The plywood is veneered (Cherry). If I use a circular saw with a 40-tooth blade, should I expect a lot of ripout of the veneer? It is $45 for a 3/4" sheet. I also have handsaws I can use (maybe too aggressive?) . I was thinking of a design where exposed plywood edges are covered by real Cherry (like inside a dado). IIRC, there some sort of banding/strip that could also be used. Please comment, if anyone is willing to, on the best way to approach covering explosed edges of plywood shelves.
Assuming a 48" long stand (holding an approximately 50-pound tv), and a 15 pound audio receiver, etc., I'm assuming 3/4" would be suitable for the top and bottom and 1/2" for the shelves. Does that sound right? I think a tv stand is a good place to start for a beginner (like me)! It would be easier with even a cheap TS, huh? But I expect not much better results than if I use my circular saw. I don't expect one can plane the edge of veneered plywood. Is that right?
Cheers (& sorry for such a long post..) Bill
Add pictures here
<% if( /^image/.test(type) ){ %>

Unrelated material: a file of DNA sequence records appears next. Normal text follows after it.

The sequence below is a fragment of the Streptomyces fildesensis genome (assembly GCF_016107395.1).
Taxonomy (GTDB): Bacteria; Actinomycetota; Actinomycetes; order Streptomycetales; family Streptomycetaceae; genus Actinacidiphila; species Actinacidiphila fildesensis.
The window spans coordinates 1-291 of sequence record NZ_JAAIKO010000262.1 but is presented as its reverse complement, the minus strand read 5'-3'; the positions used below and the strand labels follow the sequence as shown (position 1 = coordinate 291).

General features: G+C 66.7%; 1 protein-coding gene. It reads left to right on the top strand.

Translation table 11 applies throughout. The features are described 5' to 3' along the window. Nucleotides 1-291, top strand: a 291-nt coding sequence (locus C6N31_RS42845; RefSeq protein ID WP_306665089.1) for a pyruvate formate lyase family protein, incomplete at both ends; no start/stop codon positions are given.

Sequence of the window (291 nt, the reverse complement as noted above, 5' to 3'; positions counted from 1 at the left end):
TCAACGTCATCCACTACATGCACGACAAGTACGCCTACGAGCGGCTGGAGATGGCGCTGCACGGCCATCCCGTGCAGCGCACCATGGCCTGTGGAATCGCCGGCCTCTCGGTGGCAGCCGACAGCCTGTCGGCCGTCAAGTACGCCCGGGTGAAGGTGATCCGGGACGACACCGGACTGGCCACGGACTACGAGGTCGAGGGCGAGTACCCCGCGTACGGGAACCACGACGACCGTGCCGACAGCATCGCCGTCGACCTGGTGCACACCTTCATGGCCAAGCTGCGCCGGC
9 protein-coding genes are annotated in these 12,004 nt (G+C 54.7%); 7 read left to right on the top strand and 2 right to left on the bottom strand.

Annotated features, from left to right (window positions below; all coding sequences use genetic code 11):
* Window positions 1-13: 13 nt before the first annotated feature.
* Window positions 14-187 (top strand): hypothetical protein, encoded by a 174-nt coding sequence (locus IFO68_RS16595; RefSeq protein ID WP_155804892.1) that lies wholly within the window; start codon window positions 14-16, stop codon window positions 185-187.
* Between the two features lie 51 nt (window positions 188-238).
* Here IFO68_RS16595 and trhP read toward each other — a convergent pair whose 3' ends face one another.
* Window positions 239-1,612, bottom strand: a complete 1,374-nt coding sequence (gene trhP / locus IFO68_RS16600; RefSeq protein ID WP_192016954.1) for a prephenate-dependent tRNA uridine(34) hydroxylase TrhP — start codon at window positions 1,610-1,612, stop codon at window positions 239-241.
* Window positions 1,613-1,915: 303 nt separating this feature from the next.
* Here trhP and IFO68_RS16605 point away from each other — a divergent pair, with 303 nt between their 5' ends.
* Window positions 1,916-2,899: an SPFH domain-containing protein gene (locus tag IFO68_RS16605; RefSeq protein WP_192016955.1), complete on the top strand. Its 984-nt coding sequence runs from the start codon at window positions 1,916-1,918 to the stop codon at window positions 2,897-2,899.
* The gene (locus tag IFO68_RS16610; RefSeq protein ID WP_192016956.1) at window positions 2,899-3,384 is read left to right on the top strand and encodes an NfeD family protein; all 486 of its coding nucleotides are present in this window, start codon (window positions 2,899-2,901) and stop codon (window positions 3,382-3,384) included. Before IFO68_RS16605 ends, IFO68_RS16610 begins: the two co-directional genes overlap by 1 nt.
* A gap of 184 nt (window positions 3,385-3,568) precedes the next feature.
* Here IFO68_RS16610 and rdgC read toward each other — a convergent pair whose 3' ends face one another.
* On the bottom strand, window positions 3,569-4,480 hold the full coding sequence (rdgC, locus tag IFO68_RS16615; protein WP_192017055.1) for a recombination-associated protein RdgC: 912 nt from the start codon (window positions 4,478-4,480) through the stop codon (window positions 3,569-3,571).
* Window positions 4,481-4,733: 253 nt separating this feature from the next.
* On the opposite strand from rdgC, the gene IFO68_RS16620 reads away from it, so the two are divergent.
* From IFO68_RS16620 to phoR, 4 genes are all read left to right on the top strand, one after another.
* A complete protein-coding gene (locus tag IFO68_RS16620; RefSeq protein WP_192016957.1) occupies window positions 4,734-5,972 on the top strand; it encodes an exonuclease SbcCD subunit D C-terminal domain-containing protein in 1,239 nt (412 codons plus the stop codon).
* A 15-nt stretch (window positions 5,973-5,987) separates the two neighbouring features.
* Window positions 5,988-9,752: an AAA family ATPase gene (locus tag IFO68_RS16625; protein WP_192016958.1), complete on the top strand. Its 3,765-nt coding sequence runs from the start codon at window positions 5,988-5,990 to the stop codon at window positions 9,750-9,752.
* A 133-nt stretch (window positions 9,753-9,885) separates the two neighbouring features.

<% } %>
<%-name%>
Add image file
Upload
On Wednesday, October 24, 2012 7:51:37 PM UTC-5, Bill wrote:

You know, I have "sworn off" Home Depot plywood 3 or 4 times during the past couple of years. Yet, I keep returning for another frustrating experience. These experiences range from the cheapest C-D ply that seemed to warp in the bed of my pickup on the way home, to a couple of sheets of more expensive Oak and Birch veneer plywood that proved to be so full of hidden voids that my finger went through the surface while working with it.
My most recent experience was a sheet of Birch that looked pretty good on the "good" side. My wife and I lifted it off of the stack high enough to see the other side and actually saw some pretty nice grain in the shadows of the stack, so we slid it off onto the cart. When we got it home (35 miles from the store, there was an obvious "dent" that came and went across much of the width of the sheet on what was the bottom side. This was due to a void in the layer beneath the veneer that extended across the sheet. The ply was used for a garage cabinet so I didn't make the 70 mile round trip to return it but I WILL pay the 20%-30% higher price at a closer lumber yard next time.
You truly do get what you pay for.
RonB
Add pictures here
<% if( /^image/.test(type) ){ %>
<% } %>
<%-name%>
Add image file
Upload
RonB wrote:

couple of years. Yet, I keep returning for another frustrating experience. These experiences range from the cheapest C-D ply that seemed to warp in the bed of my pickup on the way home, to a couple of sheets of more expensive Oak and Birch veneer plywood that proved to be so full of hidden voids that my finger went through the surface while working with it.